1 Convention on the Rights of the Child, Nov. 20, 1989, 18 I.L.M. 1448 (1989), corrected at 29 I.L.M. 1340 (1990) (entered into force Sep. 2, 1990).
2 Among those new rights are the right to foster care and adoption and the right to identity. Id. arts. 20-21, 8.
3 Other current Committee members—all of whom have been with the Committee for more than two years— are from Barbados, Brazil, Israel and the Russian Federation.
4 The clustering of the Convention’s articles to facilitate state party reporting was first initiated by the Committee in 1991. See Committee on the Rights of the Child: General Guidelines Regarding the Form and Content of Initial Reports to be Submitted by States Parties under Article 44, Paragraph (a) of the Convention, U.N. Doc. CRC/C/5 (Oct. 30, 1991); U.N. Doc. A/47/41 at Annex III (1992). In its Guidelines the Committee has designated four articles as the Convention’s overriding principles: article 2 (non-discrimination); article 3 (the best interests of the child); article 6 (the right to life and survival); and article 12 (right to express own views). The Committee has now drafted an expanded version of the Guidelines for states parties use when submitting their “periodic” reports, which states parties are required to submit five years after the initial reports (seven years after becoming states parties).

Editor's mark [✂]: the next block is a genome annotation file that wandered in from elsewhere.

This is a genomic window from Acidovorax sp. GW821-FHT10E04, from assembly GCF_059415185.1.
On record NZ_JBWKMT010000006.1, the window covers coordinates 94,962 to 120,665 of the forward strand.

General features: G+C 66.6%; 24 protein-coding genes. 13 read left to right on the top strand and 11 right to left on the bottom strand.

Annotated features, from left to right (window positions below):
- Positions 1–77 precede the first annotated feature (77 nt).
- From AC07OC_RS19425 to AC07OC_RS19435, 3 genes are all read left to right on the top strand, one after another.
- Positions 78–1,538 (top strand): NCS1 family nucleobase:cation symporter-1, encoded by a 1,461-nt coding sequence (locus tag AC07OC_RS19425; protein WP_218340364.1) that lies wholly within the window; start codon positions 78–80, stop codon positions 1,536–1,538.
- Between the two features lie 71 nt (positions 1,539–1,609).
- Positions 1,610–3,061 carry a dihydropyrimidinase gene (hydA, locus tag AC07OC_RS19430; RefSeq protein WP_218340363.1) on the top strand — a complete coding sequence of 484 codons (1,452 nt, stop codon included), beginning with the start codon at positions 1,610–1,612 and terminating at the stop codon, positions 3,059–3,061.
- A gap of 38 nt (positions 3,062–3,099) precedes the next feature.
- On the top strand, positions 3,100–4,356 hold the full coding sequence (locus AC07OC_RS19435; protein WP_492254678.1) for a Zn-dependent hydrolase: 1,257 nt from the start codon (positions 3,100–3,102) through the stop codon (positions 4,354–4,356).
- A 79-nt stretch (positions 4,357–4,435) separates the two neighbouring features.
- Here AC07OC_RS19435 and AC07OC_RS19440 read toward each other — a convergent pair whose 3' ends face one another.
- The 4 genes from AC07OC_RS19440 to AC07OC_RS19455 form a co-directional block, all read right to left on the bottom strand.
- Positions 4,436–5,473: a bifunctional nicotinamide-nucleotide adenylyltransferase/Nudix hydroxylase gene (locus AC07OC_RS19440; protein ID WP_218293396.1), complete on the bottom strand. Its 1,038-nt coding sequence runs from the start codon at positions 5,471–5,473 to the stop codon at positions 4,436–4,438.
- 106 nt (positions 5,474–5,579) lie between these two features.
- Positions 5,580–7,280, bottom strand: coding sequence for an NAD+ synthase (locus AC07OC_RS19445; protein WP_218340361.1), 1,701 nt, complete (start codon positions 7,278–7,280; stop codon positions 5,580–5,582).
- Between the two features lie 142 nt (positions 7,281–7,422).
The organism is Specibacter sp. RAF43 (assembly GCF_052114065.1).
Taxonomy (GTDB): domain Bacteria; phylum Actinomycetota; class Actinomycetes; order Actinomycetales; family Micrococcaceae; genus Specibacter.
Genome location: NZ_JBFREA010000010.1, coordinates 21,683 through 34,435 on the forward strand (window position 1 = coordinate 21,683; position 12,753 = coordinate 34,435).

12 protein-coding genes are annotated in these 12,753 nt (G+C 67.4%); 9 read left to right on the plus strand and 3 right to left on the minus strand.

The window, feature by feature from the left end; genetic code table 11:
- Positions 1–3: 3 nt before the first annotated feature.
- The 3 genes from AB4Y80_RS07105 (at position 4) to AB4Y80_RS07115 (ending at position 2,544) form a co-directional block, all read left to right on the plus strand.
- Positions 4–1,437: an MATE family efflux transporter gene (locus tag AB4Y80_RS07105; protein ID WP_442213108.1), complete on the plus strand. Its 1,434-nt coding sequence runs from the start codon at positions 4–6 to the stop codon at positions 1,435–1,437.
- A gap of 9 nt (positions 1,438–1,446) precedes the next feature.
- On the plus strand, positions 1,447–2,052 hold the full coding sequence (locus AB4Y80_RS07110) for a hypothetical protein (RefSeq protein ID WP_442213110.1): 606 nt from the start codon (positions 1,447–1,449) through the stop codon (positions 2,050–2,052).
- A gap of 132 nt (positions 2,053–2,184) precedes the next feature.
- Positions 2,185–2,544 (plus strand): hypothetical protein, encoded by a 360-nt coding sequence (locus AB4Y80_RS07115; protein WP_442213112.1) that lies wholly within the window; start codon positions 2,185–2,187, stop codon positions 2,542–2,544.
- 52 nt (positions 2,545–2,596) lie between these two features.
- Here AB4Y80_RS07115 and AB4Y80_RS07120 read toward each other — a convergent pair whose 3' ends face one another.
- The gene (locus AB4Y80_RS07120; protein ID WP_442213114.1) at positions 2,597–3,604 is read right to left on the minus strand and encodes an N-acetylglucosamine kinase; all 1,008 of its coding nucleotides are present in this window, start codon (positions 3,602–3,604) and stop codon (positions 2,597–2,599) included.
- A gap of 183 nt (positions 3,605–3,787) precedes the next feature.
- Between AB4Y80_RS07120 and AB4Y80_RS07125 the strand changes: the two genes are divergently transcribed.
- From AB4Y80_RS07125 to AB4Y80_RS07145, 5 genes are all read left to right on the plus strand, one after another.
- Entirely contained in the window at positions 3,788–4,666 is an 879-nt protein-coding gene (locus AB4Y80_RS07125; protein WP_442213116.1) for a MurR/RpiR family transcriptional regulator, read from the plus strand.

5Provisional Rules of Procedure, Committee on the Rights of the Child, 1st Sess., 22nd mtg., U.N. Doc. CRC/C/4 (1991); see also U.N. Doc. CRC/C/4 (1992); U.N. Doc. A/47/41, Annex IV (1992).
6 The 1997 General Discussion Day will be held on October 6, 1997, and will cover the rights of the disabled child.
7 Members of the Committee have traveled to various locations in Asia, Latin America and Africa. These meetings had several purposes: 1) to acquaint Committee members with the actual situations in which children’s rights are to be applied; 2) to bring the Convention into public awareness.
8 Although many countries have been late in submitting their initial reports, the Committee is continuing its examination of the reports at a steady pace. (At each session the Committee reviews approximately six reports; over seventy had been reviewed at the time of this writing.) However, because of the slow progress, the Committee will begin to review periodic reports before the initial reports for all states parties have been completed.
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